All in all, the people are beginning to lose confidence and faith that they ascribed to the Maithri/Ranil Combo at the beginning. Lack of timely responses to the various allegations hurled at them by the so-called Joint Opposition coupled with the notion that the stability of the present government is in question and allowing the SLFP MPs and Cabinet Ministers to criticize the UNP, their coalition partner, has contributed to the collapse of confidence of the people. In that context, it is pertinent to mention that neither any UNP Cabinet Minister nor any UNP MP has been seen as criticizing the SLFP, it was always the SLFP members (outside the Joint Opposition MPs) who have been seen as lacking in discipline. Twenty years in power has corrupted the minds of the SLFP ranks. It has been entrenched in them that power is forever. The fear of losing that power and any existence outside that power have gripped their minds and made them impotent. That fear of impotency is their tragic ailment.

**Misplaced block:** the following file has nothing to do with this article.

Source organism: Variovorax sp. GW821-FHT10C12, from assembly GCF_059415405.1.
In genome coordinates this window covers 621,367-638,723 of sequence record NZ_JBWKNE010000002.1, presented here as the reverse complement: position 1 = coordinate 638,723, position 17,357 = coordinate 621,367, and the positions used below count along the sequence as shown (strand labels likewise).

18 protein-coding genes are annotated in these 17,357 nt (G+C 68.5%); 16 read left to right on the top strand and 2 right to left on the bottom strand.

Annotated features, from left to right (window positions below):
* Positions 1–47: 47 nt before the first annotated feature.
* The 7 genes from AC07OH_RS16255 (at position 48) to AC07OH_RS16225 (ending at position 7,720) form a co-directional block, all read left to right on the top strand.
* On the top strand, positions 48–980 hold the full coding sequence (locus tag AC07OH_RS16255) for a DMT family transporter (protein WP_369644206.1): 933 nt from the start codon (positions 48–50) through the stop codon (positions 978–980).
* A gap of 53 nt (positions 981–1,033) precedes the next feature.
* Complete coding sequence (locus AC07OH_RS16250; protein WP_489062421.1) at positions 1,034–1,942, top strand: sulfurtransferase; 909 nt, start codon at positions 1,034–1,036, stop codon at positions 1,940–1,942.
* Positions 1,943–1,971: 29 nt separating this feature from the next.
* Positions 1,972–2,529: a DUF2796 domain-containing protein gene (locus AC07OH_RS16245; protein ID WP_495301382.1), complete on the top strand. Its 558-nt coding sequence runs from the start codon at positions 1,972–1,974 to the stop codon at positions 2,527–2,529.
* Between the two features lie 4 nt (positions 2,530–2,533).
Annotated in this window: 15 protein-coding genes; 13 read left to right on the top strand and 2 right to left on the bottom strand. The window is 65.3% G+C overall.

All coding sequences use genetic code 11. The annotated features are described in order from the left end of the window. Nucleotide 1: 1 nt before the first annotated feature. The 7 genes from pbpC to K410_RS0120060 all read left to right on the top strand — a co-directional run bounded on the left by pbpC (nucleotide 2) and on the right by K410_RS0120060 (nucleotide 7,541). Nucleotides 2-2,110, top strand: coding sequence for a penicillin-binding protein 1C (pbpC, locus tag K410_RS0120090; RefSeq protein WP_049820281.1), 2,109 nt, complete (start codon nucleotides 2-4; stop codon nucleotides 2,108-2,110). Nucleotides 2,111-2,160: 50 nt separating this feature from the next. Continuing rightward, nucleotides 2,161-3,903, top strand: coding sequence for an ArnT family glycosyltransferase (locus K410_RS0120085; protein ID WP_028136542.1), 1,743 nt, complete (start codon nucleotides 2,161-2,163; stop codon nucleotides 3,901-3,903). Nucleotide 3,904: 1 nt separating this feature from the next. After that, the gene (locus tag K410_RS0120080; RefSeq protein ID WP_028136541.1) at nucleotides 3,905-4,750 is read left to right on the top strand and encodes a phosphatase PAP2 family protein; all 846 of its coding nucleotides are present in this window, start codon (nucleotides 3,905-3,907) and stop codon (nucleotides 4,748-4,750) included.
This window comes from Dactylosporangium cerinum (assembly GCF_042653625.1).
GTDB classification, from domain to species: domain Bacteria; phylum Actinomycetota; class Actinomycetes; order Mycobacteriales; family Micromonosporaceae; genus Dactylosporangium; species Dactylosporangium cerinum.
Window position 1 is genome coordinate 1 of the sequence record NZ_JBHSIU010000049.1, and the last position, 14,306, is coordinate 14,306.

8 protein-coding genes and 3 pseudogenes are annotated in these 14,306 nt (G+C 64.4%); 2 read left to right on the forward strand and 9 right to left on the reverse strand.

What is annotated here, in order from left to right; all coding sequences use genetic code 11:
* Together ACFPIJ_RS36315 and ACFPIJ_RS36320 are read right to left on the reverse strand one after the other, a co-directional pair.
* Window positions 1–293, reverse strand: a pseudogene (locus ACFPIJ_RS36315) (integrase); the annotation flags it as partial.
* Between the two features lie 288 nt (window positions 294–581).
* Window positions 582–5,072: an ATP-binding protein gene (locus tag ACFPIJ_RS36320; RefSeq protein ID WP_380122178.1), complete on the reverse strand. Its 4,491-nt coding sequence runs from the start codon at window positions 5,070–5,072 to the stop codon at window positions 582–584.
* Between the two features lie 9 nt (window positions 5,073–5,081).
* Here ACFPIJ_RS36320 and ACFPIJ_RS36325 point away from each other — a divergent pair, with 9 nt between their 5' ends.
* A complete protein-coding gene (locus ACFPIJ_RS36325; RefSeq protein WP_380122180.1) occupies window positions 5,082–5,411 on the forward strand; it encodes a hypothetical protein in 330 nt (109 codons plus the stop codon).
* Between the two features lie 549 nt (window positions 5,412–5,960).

But let us not prematurely pass judgment on the performance of the Maithri/Ranil Combo.
The jury is still out.
*The writer can be contacted on email@example.com
courtesy - Colombo Telegraph